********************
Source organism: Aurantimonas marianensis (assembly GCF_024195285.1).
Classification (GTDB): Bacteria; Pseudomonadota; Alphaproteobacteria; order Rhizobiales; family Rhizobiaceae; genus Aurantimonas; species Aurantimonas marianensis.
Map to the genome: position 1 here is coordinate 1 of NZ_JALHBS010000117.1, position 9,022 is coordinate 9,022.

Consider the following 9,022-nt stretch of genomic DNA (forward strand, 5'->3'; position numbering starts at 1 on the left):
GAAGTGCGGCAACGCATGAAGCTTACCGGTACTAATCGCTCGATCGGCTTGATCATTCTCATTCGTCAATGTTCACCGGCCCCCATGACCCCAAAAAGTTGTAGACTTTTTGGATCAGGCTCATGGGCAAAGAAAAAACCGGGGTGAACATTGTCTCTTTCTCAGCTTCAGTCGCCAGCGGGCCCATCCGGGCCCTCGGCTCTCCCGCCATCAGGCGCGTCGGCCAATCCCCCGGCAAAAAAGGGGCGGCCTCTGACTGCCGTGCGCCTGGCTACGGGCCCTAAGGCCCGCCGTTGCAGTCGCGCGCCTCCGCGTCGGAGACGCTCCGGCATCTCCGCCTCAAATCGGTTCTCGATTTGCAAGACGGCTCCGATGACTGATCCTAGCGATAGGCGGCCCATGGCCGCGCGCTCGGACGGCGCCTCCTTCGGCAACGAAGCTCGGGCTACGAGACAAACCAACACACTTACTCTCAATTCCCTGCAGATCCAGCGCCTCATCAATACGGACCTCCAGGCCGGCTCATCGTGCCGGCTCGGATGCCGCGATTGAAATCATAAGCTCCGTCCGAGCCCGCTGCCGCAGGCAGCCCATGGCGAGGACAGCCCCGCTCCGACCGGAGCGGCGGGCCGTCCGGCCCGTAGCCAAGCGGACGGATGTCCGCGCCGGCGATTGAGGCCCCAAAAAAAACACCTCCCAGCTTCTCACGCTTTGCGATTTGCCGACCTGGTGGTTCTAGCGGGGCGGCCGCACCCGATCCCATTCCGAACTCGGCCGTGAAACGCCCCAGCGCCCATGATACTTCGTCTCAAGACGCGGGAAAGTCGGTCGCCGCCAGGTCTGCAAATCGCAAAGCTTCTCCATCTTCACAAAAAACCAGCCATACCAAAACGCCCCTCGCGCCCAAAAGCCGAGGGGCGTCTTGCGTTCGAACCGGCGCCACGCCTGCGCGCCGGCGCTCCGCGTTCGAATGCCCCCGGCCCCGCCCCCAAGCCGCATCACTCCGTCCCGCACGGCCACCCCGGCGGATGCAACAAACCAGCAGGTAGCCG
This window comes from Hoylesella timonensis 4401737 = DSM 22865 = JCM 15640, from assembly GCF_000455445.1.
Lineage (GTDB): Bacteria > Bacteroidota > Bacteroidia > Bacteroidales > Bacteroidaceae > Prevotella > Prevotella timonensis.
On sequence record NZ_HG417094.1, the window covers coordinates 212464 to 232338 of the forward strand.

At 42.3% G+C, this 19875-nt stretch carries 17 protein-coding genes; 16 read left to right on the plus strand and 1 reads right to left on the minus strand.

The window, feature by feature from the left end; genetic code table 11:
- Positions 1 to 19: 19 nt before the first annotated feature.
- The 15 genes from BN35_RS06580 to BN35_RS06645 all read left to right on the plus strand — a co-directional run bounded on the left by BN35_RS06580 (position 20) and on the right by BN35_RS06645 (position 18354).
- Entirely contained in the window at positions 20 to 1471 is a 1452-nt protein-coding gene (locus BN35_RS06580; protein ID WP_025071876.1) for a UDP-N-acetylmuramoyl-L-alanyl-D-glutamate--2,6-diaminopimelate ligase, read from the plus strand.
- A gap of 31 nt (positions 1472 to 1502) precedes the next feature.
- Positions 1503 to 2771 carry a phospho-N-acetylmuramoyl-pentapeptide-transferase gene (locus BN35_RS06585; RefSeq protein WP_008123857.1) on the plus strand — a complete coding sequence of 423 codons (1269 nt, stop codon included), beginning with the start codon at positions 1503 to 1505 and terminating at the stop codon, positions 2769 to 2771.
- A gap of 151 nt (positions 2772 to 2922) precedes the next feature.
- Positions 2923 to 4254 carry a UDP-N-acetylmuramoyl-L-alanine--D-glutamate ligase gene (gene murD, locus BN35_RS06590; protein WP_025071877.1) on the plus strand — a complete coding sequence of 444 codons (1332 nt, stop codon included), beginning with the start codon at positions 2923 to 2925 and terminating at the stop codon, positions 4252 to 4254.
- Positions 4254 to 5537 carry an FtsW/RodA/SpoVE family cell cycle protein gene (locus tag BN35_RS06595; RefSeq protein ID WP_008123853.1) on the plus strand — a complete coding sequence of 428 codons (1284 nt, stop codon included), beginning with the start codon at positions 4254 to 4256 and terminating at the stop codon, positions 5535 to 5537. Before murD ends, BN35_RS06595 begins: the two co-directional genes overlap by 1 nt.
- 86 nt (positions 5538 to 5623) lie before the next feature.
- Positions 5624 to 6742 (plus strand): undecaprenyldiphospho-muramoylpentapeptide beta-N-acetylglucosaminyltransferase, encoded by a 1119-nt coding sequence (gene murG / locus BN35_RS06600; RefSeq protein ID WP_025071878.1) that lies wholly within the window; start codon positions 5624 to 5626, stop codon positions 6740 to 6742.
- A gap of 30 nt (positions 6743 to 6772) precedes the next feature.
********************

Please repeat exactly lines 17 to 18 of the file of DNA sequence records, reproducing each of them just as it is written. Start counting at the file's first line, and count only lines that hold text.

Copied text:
- Positions 2923 to 4254 carry a UDP-N-acetylmuramoyl-L-alanine--D-glutamate ligase gene (gene murD, locus BN35_RS06590; protein WP_025071877.1) on the plus strand — a complete coding sequence of 444 codons (1332 nt, stop codon included), beginning with the start codon at positions 2923 to 2925 and terminating at the stop codon, positions 4252 to 4254.
- Positions 4254 to 5537 carry an FtsW/RodA/SpoVE family cell cycle protein gene (locus tag BN35_RS06595; RefSeq protein ID WP_008123853.1) on the plus strand — a complete coding sequence of 428 codons (1284 nt, stop codon included), beginning with the start codon at positions 4254 to 4256 and terminating at the stop codon, positions 5535 to 5537. Before murD ends, BN35_RS06595 begins: the two co-directional genes overlap by 1 nt.